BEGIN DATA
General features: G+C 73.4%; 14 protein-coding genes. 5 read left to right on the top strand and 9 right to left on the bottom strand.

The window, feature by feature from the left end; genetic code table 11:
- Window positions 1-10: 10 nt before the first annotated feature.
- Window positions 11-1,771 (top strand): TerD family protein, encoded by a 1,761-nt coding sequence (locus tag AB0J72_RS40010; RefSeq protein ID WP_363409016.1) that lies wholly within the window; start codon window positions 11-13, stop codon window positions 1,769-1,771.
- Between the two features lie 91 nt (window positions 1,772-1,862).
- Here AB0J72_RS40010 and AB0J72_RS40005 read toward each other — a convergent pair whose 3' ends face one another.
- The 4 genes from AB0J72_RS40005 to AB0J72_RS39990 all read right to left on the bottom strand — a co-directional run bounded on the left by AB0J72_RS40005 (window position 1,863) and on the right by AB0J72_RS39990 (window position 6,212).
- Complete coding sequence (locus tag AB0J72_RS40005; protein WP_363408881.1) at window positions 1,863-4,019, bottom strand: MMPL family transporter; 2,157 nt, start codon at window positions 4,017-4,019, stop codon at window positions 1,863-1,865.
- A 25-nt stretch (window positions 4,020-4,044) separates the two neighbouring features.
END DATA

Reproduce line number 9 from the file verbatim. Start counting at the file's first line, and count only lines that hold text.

- A 25-nt stretch (window positions 4,020-4,044) separates the two neighbouring features.